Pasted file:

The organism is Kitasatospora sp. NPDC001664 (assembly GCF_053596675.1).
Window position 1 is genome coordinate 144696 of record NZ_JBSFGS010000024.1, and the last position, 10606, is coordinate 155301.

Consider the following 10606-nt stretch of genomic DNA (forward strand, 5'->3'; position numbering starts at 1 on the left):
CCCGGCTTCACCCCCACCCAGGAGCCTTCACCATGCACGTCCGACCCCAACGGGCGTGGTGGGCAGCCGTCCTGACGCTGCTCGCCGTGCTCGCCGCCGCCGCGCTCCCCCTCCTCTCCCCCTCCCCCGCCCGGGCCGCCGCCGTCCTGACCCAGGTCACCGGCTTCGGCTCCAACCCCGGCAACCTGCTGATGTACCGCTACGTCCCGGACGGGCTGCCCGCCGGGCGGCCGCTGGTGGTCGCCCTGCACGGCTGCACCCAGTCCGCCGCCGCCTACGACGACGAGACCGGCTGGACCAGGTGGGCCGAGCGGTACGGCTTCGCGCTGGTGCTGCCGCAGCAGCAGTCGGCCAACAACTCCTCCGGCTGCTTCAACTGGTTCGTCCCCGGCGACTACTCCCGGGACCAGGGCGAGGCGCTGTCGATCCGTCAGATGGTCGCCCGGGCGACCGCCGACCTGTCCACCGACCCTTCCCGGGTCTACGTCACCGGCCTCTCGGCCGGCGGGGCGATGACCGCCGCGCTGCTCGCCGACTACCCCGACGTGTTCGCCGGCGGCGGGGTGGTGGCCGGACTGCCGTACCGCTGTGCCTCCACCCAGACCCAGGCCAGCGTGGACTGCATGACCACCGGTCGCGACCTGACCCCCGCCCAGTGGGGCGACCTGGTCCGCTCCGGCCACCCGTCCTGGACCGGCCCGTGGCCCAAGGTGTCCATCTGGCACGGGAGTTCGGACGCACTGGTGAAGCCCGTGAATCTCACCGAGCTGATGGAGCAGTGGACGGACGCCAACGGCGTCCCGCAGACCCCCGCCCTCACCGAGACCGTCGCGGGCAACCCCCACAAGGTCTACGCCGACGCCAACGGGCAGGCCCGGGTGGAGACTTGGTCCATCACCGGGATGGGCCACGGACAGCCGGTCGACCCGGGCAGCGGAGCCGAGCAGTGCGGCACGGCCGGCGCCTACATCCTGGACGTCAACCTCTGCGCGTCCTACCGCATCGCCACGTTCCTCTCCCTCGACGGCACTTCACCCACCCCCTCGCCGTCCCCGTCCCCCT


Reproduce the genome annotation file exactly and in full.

The organism is Kitasatospora sp. NPDC001664 (assembly GCF_053596675.1).
Window position 1 is genome coordinate 144696 of record NZ_JBSFGS010000024.1, and the last position, 10606, is coordinate 155301.

Consider the following 10606-nt stretch of genomic DNA (forward strand, 5'->3'; position numbering starts at 1 on the left):
CCCGGCTTCACCCCCACCCAGGAGCCTTCACCATGCACGTCCGACCCCAACGGGCGTGGTGGGCAGCCGTCCTGACGCTGCTCGCCGTGCTCGCCGCCGCCGCGCTCCCCCTCCTCTCCCCCTCCCCCGCCCGGGCCGCCGCCGTCCTGACCCAGGTCACCGGCTTCGGCTCCAACCCCGGCAACCTGCTGATGTACCGCTACGTCCCGGACGGGCTGCCCGCCGGGCGGCCGCTGGTGGTCGCCCTGCACGGCTGCACCCAGTCCGCCGCCGCCTACGACGACGAGACCGGCTGGACCAGGTGGGCCGAGCGGTACGGCTTCGCGCTGGTGCTGCCGCAGCAGCAGTCGGCCAACAACTCCTCCGGCTGCTTCAACTGGTTCGTCCCCGGCGACTACTCCCGGGACCAGGGCGAGGCGCTGTCGATCCGTCAGATGGTCGCCCGGGCGACCGCCGACCTGTCCACCGACCCTTCCCGGGTCTACGTCACCGGCCTCTCGGCCGGCGGGGCGATGACCGCCGCGCTGCTCGCCGACTACCCCGACGTGTTCGCCGGCGGCGGGGTGGTGGCCGGACTGCCGTACCGCTGTGCCTCCACCCAGACCCAGGCCAGCGTGGACTGCATGACCACCGGTCGCGACCTGACCCCCGCCCAGTGGGGCGACCTGGTCCGCTCCGGCCACCCGTCCTGGACCGGCCCGTGGCCCAAGGTGTCCATCTGGCACGGGAGTTCGGACGCACTGGTGAAGCCCGTGAATCTCACCGAGCTGATGGAGCAGTGGACGGACGCCAACGGCGTCCCGCAGACCCCCGCCCTCACCGAGACCGTCGCGGGCAACCCCCACAAGGTCTACGCCGACGCCAACGGGCAGGCCCGGGTGGAGACTTGGTCCATCACCGGGATGGGCCACGGACAGCCGGTCGACCCGGGCAGCGGAGCCGAGCAGTGCGGCACGGCCGGCGCCTACATCCTGGACGTCAACCTCTGCGCGTCCTACCGCATCGCCACGTTCCTCTCCCTCGACGGCACTTCACCCACCCCCTCGCCGTCCCCGTCCCCCT